So what are you saying? Certainly we know what a tradition is--or else language has lost all meaning. The Pope takes an oath not to alter Tradition. Tradition is called "God-given" in the Papal Oath. Vatican I affirms that the popes must guard Sacred Tradition--which it identifies with revelation. Tradition is accordingly that which has been received from the apostles themselves--handed-down to us through the ages. By this definition the old Latin Mass is above all else traditional and apostolic. Ratzinger himself says--as did Pius XII--that it had evolved under the guidance of the Holy Spirit. The new liturgy, on the other hand, was fabricated out of whole cloth by an ad hoc committee and is the very antithesis of something traditional, being an innovation that breaks with our Catholic past. None of this is obscure.
To: ultima ratio
In these rites I discover that something is approaching me here that I did not produce myself, that I am entering into something greater than myself, which ultimately derives from divine revelation. That is why the Christian East calls the liturgy the "Divine Liturgy", expressing thereby the liturgy's independence from human control.
And, the liturgy is an expression of the church community toward God and toward one another, as well as a teaching tool for novice churchmembers and a vehicle to lift oneself up to God. I cannot imagine the uproar which would be heard if a change in the liturgy were suggested to us.
posted on 11/25/2002 4:38:34 AM PST
<> A good question. The answer is that Rome, the Pope, the Magisterium decides what is and isn't Tradition. Ultima and his ilk think they define what is and isn't Traditon.
The Pope occupies the seat of Divinely-constituted authority and Ultima and his ilk are slaves of Satan in their opposition to Divinely-constituted authority. It really is that clear-cut and straightforward. It is mere Christianity. :)<>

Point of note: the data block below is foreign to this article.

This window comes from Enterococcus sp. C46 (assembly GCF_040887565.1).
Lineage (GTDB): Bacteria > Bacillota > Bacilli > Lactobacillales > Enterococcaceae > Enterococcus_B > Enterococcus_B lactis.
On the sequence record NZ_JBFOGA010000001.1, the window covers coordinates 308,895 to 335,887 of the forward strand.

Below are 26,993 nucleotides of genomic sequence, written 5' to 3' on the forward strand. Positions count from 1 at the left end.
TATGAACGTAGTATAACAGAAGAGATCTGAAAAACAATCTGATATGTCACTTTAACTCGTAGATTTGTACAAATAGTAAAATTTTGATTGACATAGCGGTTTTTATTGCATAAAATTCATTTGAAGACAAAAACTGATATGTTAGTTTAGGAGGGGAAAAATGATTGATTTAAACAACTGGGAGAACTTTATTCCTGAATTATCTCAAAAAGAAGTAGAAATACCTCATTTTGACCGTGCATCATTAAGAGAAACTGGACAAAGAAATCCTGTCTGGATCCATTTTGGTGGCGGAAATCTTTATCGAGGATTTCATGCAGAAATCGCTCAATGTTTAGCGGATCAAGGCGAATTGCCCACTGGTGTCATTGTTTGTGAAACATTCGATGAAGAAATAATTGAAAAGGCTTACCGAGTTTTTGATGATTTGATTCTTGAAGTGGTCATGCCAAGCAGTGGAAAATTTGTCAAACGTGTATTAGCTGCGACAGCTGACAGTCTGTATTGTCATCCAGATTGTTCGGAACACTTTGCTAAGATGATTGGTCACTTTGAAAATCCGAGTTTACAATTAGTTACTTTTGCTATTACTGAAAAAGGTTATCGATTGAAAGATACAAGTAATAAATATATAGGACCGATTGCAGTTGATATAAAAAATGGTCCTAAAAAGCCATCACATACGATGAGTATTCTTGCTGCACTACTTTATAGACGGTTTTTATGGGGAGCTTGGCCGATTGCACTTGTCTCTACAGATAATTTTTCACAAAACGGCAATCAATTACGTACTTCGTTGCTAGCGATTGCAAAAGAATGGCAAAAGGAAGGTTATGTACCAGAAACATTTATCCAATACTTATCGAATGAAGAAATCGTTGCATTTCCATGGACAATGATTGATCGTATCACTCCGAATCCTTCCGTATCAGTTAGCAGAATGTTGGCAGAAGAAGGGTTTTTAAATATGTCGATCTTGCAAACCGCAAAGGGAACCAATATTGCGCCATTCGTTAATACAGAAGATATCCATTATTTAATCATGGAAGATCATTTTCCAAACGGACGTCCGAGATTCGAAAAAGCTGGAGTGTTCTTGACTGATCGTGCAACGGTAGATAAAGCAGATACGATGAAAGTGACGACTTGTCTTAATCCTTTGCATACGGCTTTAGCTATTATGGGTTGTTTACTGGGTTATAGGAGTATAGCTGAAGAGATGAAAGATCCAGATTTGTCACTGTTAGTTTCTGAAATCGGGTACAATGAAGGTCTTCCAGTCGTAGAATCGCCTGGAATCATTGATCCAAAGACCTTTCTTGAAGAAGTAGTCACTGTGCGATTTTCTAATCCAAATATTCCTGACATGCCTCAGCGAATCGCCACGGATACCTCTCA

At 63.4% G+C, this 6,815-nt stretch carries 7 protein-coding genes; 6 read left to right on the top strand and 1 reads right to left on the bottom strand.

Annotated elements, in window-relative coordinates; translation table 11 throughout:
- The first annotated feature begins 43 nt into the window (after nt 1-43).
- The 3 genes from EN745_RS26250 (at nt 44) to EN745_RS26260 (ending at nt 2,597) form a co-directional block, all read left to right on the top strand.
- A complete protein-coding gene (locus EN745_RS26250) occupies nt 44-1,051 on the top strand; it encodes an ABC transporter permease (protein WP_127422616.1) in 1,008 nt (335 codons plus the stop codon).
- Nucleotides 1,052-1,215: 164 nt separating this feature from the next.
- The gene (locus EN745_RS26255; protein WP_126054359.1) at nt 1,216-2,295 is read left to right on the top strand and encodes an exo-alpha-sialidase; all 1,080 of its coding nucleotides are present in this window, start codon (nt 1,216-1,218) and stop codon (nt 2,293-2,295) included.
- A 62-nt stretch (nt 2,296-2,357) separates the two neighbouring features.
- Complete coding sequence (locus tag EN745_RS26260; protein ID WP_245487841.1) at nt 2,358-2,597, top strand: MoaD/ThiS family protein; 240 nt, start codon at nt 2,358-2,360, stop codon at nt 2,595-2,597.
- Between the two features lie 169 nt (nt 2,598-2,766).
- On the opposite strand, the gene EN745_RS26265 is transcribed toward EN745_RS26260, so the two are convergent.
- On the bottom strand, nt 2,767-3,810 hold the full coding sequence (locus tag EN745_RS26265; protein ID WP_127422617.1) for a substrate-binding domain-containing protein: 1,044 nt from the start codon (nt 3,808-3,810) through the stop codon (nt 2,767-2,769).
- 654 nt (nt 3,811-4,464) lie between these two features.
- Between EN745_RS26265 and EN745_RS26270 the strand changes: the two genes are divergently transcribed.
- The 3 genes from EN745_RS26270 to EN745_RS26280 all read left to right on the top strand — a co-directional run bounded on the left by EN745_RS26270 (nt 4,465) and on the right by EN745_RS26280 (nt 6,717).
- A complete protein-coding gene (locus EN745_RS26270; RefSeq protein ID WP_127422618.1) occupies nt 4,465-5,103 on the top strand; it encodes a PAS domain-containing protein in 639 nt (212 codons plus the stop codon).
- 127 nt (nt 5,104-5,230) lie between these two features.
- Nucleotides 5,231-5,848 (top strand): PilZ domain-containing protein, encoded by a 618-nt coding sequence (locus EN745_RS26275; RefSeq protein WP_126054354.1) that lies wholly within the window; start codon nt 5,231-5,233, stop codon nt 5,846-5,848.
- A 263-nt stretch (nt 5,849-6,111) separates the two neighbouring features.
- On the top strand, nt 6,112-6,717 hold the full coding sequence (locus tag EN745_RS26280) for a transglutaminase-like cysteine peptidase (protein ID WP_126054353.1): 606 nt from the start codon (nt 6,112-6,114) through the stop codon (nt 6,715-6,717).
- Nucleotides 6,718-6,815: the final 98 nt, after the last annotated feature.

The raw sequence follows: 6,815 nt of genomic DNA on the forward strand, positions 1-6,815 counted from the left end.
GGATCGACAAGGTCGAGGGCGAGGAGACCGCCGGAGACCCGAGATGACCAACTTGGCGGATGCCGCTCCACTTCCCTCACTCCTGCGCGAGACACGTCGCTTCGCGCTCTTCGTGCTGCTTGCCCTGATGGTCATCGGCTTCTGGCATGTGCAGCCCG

I cannot imagine the uproar which would be heard if a change in the liturgy were suggested to us.
You make a good point. No doubt our Eastern Catholic brothers feel the same way. I attended an Eastern Rite (Ukranian) Catholic Church yesterday and it was the first time I ever heard the Divine Liturgy of St. John Chrysostom. I must say it was very powerful. My wife commented the Mass seemed holier and more mysterious than the ones we normally attend.
posted on 11/25/2002 5:34:52 AM PST
<> That is not necessarily a benificence. The Mass is the Mass is the Mass. Adopting an attitude of "never changing" the Liturgy is to court the error of mistaking the "accidents" of the setting of the Liturgy with the "sustance" of the Mass, the action of Jesus, offering Himself as a Sacrifice of propititiation for His people, as both priest and victim. On these threads one can witness so-called traditionalists making that error repeatedly. They have made of a Rite a superstition
Besides, the Litrugy of St. J. Chrysostom was itself radically changed early on, as you well know<>
Your notion that the Pope decides what is Tradition is absurd. It places the pope above the Holy Spirit and makes him the master of Tradition, not its servant. If he had such authority, he would not have to take a solemn oath on ascending to the papacy to guard Tradition and not to change it. But he does take such an oath under pain of excommunication. This is Ratzinger's point when he reminds us Vatican I set clear limits on the papacy. The pope is not, he says, "an absolute monarch". His power is limited by Tradition which is something he receives and is obliged to pass on. Papal power exists precisely to protect Tradition, not to undermine it or even attack it as the post-conciliar popes have done.
Here is the exact wording of the papal oath: "I vow to change nothing of the received Tradition, and nothing thereof I have found before me guarded by my God-pleasing predecessors, to encroach upon, to alter, or to permit any innovation therein." And here is the Vatican I statement on the limits of papal power: "For the Holy Spirit was not promised to the Successors of Peter that by His revelation they might disclose new doctrine, but that by His help they might guard the revelation transmitted through the apostles and the deposit of faith." This is not done when a pope allows suppression of traditional doctrines out of an exaggerated ecumenism, or when he awards with the red hat apostates who question traditional doctrines or when he invents his own liturgy to replace one which had been divinely inspired.